Fix Log Rotation Problems Published: Jul 14, 2004
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Logrotate still does not properly rotate all log files, even though this has been a known problem for over a year. We take a fresh look at some of the logs that Logrotate misses.

Since the beginning of time, cPanel has had logs that it simply does not rotate properly. Why this has been an ongoing problem that has never been fixed is beyond me, but it CAN be fixed and we'll go through what is needed to accomplish this.

The most important logs that are missed are the Apache system logs that are located in /usr/local/apache/logs. SSH into your server as root.

pico /etc/logrotate.d/httpd
(on some servers this file is called apache)

The first line should read:

/usr/local/apache/logs/*log {

Also you need to change the line that reads:

/bin/kill -HUP `cat /var/run/httpd.pid 2>/dev/null` 2> /dev/null || true

to:

/bin/kill -HUP `cat /usr/local/apache/logs/httpd.pid 2>/dev/null` 2> /dev/null || true
(the above line should all be on ONE LINE!)

The next log file that needs to be dealt with is /var/log/xferlog.  This is your FTP transfer log.

pico /etc/logrotate.d/ftp

This will create a new file.  If you are running ProFTP, paste the following snippet into this file:

/var/log/xferlog {
postrotate /bin/kill -HUP `cat /var/proftpd.pid 2> /dev/null` 2> /dev/null || true
endscript
missingok
}

If you are running PureFTP then paste this into the file:

/var/log/xferlog {
postrotate /bin/kill -HUP `cat /var/run/pure-ftpd.pid 2> /dev/null` 2> /dev/null || true
endscript
missingok
}

The next item we need to deal with is for any sites for which you have installed SSL certificates for.  If you have not installed any SSL certificates, then you can skip this section.  Any domain that you have installed an SSL certificate for gets a log file for tracking SSL traffic and it is located in /var/log.  These are pretty simple to add.

pico /etc/logrotate.conf

Add an entry styled like the one below for each secure domain you have on your server at the end of the file:

/var/log/securedomain.tld {
weekly
rotate 1
}

Take a look in /var/log to make sure that you have the proper filename i that first line.  It will match exactly as you have it set up in WHM.

One other stray log that cPanel ignores is /var/log/chkservd.log.  Add this section to the same file (/etc/logrotate.conf) that you were just editing:

/var/log/chkservd.log {
weekly
rotate 1
}

To add insult to injury, cPanel is not rotating its own logs either.  Place this in the same file we have been editing:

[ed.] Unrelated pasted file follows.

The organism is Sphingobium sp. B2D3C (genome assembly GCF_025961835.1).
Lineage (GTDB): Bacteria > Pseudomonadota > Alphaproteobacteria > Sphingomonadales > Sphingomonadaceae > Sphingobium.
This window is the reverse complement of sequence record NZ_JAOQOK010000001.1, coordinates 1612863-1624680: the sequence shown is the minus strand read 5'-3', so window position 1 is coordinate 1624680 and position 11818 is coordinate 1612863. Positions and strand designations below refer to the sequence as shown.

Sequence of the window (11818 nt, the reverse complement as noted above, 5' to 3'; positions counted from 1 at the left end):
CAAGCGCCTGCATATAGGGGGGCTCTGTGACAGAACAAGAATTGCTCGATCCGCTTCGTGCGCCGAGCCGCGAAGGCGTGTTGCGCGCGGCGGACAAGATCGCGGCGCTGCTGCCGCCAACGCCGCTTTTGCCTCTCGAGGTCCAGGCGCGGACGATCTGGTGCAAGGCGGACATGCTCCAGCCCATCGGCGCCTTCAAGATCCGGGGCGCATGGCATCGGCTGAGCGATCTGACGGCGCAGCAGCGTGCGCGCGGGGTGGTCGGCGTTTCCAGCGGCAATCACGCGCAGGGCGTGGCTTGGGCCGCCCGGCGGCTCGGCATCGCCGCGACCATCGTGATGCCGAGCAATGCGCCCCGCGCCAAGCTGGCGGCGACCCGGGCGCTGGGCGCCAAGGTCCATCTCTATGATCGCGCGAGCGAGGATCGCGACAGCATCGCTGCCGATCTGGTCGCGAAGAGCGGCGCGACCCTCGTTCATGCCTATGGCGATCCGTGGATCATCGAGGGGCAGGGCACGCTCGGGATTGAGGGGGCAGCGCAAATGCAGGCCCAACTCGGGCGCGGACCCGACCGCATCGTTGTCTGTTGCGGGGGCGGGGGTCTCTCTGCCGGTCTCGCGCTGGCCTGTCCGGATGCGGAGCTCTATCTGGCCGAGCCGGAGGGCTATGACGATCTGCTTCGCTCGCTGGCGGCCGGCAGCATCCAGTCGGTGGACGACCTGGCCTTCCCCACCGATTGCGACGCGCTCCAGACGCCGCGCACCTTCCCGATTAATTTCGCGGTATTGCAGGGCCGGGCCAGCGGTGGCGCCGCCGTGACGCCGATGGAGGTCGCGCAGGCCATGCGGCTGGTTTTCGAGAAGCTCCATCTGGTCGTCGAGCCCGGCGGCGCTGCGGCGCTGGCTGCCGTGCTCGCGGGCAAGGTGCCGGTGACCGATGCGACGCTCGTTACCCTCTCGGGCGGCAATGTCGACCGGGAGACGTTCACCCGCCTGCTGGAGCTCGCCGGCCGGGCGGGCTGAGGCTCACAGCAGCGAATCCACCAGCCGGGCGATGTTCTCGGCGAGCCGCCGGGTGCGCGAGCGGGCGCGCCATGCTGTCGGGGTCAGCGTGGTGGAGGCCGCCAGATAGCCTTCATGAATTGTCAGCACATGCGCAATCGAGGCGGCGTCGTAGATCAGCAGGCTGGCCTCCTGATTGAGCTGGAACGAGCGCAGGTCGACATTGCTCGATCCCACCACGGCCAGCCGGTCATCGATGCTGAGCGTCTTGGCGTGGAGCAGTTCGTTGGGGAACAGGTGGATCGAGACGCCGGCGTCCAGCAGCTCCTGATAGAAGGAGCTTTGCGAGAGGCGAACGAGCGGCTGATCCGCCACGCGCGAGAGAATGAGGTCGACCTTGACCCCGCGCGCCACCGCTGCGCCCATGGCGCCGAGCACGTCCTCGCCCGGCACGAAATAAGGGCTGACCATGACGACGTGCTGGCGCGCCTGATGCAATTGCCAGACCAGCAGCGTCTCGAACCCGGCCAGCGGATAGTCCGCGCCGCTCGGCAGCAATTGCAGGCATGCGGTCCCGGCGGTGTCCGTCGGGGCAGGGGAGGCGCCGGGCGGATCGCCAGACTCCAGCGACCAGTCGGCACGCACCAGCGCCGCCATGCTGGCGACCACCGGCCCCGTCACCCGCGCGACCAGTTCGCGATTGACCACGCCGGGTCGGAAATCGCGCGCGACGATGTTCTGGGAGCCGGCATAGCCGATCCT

/usr/local/cpanel/logs/stats_log {
weekly
rotate 1
}

/usr/local/cpanel/logs/access_log {
weekly
rotate 1
}

/usr/local/cpanel/logs/error_log {
weekly
rotate 1
}

That is all the logs in my systems that I found that were not getting rotated.  Armed with this information you should be able to rotate nearly any log, but if you do find some more, please drop me a line so I can update the article.

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Comments (6)

  • Gravatar - Nicholas Tritchew
    Nicholas Tritchew 16:39, August 4, 2004
    For the: Home / Hosting Tutorials / Cpanel Tutorials / Fix Log Rotation Problems <br />
    <br />
    I was curious if this log rotate procedure outlined deletes the previous log files when it rotates.<br />
    <br />
    Or does it compress the previous log, stores it in a archive folder, and then creates a new log?<br />
    <br />
    -Nicholas
  • Gravatar - Vince
    Vince 21:53, August 8, 2004
    Hi,<br />
    <br />
    Prior that you mention this:<br />
    "but if you do find some more, please drop me a line so I can update the article."<br />
    <br />
    We have a file xferlog in our /var/log directory.<br />
    <br />
    /var/log/xferlog<br />
    This is about 8MB now.<br />
    <br />
    Can we apply the log rotate which you have provide in http://www.webhostgear.com/144.html<br />
    <br />
    pico /etc/logrotate.conf<br />
    add the below entry:<br />
    <br />
    /usr/local/cpanel/logs/error_log {<br />
    weekly<br />
    rotate 1<br />
    }<br />
    <br />
    Thanks for your advise.<br />
    Sincerely,<br />
    Vincent Kam<br />
    <br />
    <br />
  • Gravatar - Diana Ward
    Diana Ward 20:48, December 23, 2004
    You are quickly becoming my guru! Thank you!
  • Gravatar - tc
    tc 02:18, February 23, 2006
    i use cpanel and the logs for my websites are located at: /usr/local/apache/domlogs/<br />
    <br />
    They are getting rotated. I'm not sure how but they all go back to January 31 and today is February 22. 2006.<br />
    <br />
    This article is old, maybe its out of date as cPanel has gone through a lot of updates. So I'm posting this comment to let others know things may be different.<br />
  • Gravatar - Flash Alexander
    Flash Alexander 15:01, May 28, 2006
    The first instruction refers to apache 'system' logs. Therefore I read it to not cover the 'domlogs'. <br />
    <br />
    Should I also include a line for the domlogs?
  • Gravatar - Louish
    Louish 17:50, January 19, 2009
    My problem isn't the /usr/local/cpanel/logs/ log files, its the ones in /usr/local/apache/logs/ that are huge.<br />
    <br />
    I've had 3 servers lock up because the error_log has gotten over 2 gigs. Can I simply change your weekly rotate 1 code to point to the apache folder? Or is something else special needed?

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